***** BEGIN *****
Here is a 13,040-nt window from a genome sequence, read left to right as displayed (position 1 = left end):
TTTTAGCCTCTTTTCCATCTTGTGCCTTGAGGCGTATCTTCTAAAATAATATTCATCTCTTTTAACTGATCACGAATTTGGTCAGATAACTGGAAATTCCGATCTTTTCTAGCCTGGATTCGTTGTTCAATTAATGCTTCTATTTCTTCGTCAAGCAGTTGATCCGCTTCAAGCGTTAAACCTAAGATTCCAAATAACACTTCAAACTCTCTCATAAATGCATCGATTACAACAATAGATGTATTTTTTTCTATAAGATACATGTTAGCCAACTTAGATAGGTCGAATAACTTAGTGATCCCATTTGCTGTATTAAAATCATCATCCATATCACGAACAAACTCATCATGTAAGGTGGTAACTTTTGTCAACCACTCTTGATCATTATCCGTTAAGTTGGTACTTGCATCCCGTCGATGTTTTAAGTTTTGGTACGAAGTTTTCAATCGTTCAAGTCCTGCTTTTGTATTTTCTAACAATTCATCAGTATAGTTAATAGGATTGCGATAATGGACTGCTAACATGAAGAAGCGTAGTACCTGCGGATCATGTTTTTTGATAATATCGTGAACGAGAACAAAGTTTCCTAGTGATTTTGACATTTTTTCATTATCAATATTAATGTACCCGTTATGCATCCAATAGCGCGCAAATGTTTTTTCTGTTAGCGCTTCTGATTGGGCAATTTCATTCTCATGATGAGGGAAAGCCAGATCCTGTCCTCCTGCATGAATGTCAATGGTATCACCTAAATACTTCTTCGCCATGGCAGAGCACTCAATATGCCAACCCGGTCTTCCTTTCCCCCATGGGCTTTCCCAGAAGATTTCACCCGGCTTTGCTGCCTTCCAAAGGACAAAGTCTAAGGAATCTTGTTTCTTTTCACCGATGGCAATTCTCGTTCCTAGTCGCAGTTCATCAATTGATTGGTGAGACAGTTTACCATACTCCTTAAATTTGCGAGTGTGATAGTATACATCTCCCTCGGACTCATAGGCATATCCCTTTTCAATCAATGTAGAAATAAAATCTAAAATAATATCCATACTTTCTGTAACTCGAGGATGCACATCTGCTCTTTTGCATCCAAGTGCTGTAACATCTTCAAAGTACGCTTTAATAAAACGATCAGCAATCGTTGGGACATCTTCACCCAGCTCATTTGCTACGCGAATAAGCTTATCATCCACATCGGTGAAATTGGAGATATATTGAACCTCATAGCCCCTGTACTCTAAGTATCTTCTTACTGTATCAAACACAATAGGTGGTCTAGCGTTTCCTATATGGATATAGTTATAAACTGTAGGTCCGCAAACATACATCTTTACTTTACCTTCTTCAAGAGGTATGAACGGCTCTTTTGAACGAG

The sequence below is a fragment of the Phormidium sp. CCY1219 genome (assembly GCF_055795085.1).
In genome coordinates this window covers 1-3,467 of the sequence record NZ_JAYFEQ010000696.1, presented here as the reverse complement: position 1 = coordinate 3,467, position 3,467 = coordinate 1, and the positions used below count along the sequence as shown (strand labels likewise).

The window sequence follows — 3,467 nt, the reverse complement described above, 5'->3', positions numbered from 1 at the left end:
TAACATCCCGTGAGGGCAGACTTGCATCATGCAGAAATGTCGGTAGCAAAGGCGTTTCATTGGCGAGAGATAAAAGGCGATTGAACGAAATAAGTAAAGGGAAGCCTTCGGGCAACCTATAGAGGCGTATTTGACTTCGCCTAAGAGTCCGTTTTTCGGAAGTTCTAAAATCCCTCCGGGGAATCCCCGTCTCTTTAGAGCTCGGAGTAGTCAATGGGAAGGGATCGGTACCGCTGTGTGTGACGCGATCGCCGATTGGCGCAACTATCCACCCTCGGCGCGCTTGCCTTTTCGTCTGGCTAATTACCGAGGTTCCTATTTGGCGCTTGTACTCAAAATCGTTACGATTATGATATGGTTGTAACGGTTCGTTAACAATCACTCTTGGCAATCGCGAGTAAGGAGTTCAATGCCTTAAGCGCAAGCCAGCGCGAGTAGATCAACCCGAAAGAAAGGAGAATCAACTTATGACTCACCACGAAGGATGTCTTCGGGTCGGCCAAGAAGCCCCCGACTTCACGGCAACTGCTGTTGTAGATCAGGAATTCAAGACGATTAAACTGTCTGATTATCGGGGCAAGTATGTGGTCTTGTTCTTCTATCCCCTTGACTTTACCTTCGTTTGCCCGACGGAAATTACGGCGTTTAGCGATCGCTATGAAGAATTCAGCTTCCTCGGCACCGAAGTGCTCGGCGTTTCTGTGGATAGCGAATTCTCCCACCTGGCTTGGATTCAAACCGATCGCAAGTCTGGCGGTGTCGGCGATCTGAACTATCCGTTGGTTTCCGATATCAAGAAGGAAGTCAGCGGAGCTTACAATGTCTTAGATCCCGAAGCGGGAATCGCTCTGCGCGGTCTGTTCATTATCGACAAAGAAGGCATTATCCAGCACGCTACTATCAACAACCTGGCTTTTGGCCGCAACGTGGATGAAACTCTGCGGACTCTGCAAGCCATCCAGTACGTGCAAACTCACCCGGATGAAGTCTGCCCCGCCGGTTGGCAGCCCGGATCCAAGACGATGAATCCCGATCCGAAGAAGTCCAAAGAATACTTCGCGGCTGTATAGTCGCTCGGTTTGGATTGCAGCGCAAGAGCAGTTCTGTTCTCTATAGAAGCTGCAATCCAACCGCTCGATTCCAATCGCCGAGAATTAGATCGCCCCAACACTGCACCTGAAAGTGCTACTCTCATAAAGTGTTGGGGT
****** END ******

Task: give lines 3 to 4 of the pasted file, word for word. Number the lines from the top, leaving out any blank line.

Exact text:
The sequence below is a fragment of the Phormidium sp. CCY1219 genome (assembly GCF_055795085.1).
In genome coordinates this window covers 1-3,467 of the sequence record NZ_JAYFEQ010000696.1, presented here as the reverse complement: position 1 = coordinate 3,467, position 3,467 = coordinate 1, and the positions used below count along the sequence as shown (strand labels likewise).